Voters in the state will now be automatically registered to vote when they interact with the state’s motor vehicle agency unless they opt out. They’ll also be able to register to vote on Election Day, as opposed to the state’s current registration cut-off of 30 days before an election. The amendment also allows people to vote for an entire party’s slate of candidate with a single notation ― a practice called straight-ticket voting, which the state banned two years ago.
Michiganders also now have an explicit constitutional right to cast a secret ballot and to have statewide elections audited. Voters under 60 no longer need an excuse to vote absentee.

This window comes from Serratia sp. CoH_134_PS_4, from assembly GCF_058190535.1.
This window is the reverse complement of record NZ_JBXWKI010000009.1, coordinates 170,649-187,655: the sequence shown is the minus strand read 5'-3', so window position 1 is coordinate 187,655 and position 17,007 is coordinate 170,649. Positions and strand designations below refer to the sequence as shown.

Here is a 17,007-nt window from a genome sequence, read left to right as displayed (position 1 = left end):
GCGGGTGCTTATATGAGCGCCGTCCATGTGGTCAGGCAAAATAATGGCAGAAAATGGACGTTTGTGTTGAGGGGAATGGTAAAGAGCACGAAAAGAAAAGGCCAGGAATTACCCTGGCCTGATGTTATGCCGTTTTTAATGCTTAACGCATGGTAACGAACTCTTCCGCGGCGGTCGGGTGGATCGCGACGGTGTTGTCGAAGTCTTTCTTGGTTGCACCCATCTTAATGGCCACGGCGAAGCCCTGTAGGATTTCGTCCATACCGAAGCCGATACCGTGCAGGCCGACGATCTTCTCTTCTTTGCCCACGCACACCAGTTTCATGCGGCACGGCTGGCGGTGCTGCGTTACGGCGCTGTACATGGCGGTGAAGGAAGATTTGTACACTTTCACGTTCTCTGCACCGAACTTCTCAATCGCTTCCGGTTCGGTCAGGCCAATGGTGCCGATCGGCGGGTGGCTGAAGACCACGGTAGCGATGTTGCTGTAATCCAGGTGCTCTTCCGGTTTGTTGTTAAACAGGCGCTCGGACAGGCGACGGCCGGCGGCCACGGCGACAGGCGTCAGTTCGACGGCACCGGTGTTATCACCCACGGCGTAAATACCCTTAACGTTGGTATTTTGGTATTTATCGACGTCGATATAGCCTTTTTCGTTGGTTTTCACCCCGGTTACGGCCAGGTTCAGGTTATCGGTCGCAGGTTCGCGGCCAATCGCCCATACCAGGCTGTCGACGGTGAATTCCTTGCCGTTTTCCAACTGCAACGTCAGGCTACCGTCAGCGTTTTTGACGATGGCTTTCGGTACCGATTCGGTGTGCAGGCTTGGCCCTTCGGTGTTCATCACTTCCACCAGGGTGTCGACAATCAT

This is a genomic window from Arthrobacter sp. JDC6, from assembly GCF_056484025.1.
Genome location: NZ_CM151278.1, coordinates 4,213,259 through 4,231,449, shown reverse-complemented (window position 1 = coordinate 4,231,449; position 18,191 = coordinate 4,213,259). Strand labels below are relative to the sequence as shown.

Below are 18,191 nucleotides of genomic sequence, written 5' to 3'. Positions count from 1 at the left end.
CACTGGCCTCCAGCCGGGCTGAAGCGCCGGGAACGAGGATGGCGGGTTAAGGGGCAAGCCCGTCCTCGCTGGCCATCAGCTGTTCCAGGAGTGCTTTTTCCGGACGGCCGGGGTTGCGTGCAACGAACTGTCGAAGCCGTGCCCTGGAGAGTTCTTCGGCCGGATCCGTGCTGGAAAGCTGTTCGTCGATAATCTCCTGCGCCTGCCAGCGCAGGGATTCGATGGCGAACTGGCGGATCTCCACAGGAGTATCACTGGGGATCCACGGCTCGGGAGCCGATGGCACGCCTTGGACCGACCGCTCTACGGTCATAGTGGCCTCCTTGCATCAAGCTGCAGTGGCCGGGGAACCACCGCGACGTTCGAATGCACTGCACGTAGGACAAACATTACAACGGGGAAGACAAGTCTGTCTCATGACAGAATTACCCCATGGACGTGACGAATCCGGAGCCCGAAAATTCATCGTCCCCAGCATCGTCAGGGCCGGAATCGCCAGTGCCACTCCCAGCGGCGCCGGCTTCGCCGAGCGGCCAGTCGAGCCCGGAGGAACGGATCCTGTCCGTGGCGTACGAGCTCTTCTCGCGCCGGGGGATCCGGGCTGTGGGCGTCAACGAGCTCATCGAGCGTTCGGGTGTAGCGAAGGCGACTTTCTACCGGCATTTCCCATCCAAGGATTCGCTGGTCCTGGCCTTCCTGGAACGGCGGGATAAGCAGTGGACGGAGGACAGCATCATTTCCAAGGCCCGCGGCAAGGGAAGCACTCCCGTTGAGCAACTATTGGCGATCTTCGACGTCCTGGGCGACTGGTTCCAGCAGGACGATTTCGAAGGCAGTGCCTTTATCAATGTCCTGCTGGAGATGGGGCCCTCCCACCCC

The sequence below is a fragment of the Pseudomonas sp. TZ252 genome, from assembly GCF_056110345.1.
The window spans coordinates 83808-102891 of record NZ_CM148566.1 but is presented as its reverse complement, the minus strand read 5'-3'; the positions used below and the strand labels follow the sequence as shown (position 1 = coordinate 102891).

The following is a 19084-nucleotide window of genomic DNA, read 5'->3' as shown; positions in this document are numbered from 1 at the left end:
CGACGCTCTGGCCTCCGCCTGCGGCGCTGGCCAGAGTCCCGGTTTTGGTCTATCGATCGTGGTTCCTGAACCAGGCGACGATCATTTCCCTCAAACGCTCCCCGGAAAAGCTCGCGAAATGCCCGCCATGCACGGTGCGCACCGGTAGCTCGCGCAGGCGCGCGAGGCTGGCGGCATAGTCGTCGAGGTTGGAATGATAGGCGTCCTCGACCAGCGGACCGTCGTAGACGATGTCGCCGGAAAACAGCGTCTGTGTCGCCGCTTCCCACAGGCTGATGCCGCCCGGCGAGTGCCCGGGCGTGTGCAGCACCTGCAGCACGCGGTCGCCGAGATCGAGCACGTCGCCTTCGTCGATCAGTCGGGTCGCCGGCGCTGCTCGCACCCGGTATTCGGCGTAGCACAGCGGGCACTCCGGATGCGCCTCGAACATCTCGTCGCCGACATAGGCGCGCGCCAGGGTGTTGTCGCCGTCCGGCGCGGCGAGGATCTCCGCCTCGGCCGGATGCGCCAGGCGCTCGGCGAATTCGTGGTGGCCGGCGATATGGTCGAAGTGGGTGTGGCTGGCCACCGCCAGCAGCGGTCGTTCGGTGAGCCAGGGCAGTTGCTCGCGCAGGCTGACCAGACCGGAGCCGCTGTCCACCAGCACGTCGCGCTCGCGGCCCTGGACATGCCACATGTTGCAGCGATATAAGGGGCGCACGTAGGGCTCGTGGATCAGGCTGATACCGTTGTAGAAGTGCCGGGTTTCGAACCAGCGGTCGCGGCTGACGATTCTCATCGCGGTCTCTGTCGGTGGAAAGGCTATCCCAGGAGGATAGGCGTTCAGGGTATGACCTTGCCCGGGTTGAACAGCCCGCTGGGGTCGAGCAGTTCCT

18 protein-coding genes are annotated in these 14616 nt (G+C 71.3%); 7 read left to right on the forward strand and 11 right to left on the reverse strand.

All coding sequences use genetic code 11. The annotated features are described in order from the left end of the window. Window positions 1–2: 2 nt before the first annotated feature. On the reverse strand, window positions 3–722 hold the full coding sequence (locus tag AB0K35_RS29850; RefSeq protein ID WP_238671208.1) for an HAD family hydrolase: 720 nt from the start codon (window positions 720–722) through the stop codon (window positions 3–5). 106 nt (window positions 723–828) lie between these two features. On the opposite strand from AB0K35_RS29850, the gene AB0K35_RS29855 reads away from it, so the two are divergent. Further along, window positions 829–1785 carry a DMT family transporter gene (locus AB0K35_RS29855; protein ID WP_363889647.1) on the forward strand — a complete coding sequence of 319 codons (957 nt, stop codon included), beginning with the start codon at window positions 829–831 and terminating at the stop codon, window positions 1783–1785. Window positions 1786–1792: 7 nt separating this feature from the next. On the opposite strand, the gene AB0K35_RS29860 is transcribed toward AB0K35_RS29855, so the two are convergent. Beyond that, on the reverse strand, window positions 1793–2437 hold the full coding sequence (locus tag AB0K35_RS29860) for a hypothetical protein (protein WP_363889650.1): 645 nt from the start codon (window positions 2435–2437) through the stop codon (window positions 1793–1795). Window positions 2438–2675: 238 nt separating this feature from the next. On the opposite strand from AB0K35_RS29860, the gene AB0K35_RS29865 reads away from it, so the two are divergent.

The new amendment also requires overseas and military voters to get their ballots 45 days before an election. That element is in response to concerns that the state hasn’t been sending those ballots to voters early enough (federal law requires overseas voters get their ballots for federal elections in the same time period).
The victory comes amid a handful of attempts to expand voting rights through ballot initiatives. There was a separate Michigan ballot measure on Tuesday to create an independent commission to handle electoral districts. In Florida, there was a ballot measure to expand voting rights to around 1.4 million people with a felony conviction.
A coalition of voting groups, including the American Civil Liberties Union, League of Women Voters and the NAACP, backed the measure.